RE-OPENED by the community a year ago this month, The Wheel Inn at Bowling Green Pennington has been completely refurbished, and is once again a thriving local pub, writes Chris Chester.
As there is with any refurbishment project, there are a multitude of skills needed to complete the task successfully and supporters of the project have shown themselves not only to be multi-talented but also very generous with their donations of time and resources.
Many of the new fixtures and fittings have been donated by the community shareholders; where expertise has been needed to complete work, while local tradesmen have given their time and skills for free.
The pub has now really taken shape, freshly painted with spruced-up furniture inside. The garden has been tided and trimmed and there are new beds of plants and herbs; many of which are used for table décor and in the recipes coming from the recently installed new kitchen.
Food from the new menu has been served at the pub since last June. Experienced Italian chef Enrico and his team produce fresh cooked traditional pub classics and some tasty Italian dishes.
On Enrico’s days off, cooking is done by pub manager Phil Beckett, who has over 30 years’ experience in the trade and has worked around the world, including on the QE2.
The pub has a very friendly and warm feel; not least because of the welcome from staff and the locals or the log fire in the snug. Many of the staff are volunteers and give up their time to work at The Wheel. The volunteers are well-trained and management ensures that they undertake relevant courses at Brockenhurst College, including health and safety and food hygiene modules for those who are inexperienced.
There is a very committed ethos toward staff training and investing in the production and development of expertise and opportunity.
The Wheel is a dog friendly pub too, and on the evening we went for a meal, we took our Spinone, Ponti, with us; he loved the all attention and treats, particularly from Kate behind the bar, who also offers a full dog sitting and walking service.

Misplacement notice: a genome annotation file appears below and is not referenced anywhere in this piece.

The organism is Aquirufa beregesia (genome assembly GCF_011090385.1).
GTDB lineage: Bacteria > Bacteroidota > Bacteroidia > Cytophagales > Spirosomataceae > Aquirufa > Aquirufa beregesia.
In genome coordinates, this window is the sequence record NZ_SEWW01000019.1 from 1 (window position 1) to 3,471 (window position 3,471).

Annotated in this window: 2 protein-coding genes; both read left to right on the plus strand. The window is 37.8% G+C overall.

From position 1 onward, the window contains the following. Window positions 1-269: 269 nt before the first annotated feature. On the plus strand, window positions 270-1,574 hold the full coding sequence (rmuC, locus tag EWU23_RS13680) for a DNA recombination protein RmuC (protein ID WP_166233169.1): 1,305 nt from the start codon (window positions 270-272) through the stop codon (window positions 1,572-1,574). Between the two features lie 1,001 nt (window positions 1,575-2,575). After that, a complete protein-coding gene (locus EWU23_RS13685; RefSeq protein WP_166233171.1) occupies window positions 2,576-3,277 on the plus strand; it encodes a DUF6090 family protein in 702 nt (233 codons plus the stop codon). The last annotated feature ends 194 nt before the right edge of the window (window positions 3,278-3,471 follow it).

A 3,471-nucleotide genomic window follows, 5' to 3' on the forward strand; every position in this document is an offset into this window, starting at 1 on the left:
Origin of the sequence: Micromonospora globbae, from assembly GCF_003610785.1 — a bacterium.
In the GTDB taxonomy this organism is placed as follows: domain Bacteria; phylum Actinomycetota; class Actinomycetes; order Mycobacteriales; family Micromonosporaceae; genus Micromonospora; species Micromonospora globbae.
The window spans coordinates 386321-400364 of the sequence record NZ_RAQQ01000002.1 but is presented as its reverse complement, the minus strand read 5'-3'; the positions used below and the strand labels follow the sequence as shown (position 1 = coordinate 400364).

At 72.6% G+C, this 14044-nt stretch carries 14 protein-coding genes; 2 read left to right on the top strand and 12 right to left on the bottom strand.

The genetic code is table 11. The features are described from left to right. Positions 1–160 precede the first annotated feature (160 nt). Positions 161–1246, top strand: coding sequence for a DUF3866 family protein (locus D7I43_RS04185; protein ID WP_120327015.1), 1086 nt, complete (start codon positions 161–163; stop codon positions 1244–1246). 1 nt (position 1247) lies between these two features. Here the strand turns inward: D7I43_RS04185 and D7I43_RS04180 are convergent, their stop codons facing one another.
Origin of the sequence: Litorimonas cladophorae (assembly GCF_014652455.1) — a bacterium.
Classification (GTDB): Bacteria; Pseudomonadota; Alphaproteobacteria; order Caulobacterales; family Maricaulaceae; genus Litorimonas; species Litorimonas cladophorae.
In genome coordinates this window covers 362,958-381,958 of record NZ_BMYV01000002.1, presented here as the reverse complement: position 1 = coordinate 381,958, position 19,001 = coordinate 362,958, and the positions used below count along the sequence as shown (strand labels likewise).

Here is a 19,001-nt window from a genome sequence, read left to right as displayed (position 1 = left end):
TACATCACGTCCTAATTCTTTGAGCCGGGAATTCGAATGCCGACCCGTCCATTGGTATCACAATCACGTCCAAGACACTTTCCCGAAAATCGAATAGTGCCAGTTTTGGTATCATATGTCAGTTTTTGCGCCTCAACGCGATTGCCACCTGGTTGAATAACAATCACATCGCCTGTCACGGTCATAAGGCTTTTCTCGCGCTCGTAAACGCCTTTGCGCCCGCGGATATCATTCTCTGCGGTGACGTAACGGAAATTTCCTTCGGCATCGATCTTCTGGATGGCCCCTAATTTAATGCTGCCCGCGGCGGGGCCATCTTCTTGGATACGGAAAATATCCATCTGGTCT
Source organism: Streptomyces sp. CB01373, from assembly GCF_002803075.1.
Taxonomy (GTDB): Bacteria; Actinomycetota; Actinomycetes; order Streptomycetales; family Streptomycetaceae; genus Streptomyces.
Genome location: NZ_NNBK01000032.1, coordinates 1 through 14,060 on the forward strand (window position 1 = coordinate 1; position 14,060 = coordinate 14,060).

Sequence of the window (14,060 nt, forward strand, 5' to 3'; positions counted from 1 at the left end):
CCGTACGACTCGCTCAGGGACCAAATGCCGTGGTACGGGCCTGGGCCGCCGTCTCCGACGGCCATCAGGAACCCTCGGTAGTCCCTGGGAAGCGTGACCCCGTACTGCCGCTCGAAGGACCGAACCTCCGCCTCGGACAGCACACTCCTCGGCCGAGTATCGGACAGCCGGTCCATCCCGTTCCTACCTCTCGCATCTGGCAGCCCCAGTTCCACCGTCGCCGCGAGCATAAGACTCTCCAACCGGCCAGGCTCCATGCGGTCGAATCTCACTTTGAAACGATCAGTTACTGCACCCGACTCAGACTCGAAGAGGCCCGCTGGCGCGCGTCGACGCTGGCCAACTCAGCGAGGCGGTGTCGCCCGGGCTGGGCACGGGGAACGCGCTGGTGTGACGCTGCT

Other regulars also put their hobbies and passions to good use for the pub too. One of the locals, Alan, grows vegetables for the pot and salads.
Most of his produce is seasonal, but if it’s not being grown or available at the moment and either Enrico or Phil let him know what they want, Alan will put his green fingers and polytunnels to work and plant what they ask for; great for the pub, great for the community and great for the environment too! The Wheel Inn is very conscious about its carbon footprint.
My choice of meal was easy, I decided on calamari to start and the ricotta and spinach ravioli as a main. My dining partner, being half Italian, found his choices much more difficult to make, but in the end decided to stay closest to his roots and went for a trio of bruschetta to start and the frutti di mare (seafood) risotto for his main.
My calamari was delicious, the squid rings were very tender and the light batter, more of a tempura really, was beautifully crisp; Ponti loved them too and would have happily had more than the one I gave him, but that was all I was going to spare him!
My ravioli was well seasoned and very tasty, thin light pasta with a deep filling and creamy sauce; a generous portion, but I couldn’t finish the wedges of garlic bread that came with the dish.
My partner loved his bruschetta starter, in particular, he thought that the black olive pate was delicious. He also said his seafood risotto really tasted of the sea and was very pleasantly surprised by the depth of flavour it had and commented that, in his opinion, the fish stock used to cook the rice in “really packed a punch”.
At this point Phil popped across for a chat and told us some more about their use of locally sourced produce. Just the day before one of the local fishermen had delivered – on his bike – a good sized locally caught seatrout, and he also mentioned that the bones and carcass had been used in the fish stock preparation.
Perhaps that helped to explain the depth of flavour my dining partner noticed in his risotto.
Although there was a very tempting selection of traditional and Italian speciality puddings and ice creams, both my partner and I were full and decided not to indulge in anything else.
During our evening I chose a G&T, one from a good selection including local gins, and my partner had one each of the guest real ales that were on offer during the week. Real ales feature weekly at The Wheel, as well as local beers from the Vibrant brewery.
There is also a good selection of real cider, the local brew (Myners) is even sometimes being delivered by steam engine from Hordle! Wines are also sourced locally from Priory wines, just up the road in Lymington.
Being a true community pub, you’d expect community events. The Wheel has regular quizzes, open mic nights, and themed events (more information can be found at www.thewheelinnatbowlinggreen.co.uk) and there’s even a weekly meat draw!
Look out for the upcoming music festival and family day on May 24th, spring bank holiday weekend.
And a final word from manager Phil: “A village pub is an institution, you either use it or lose it”.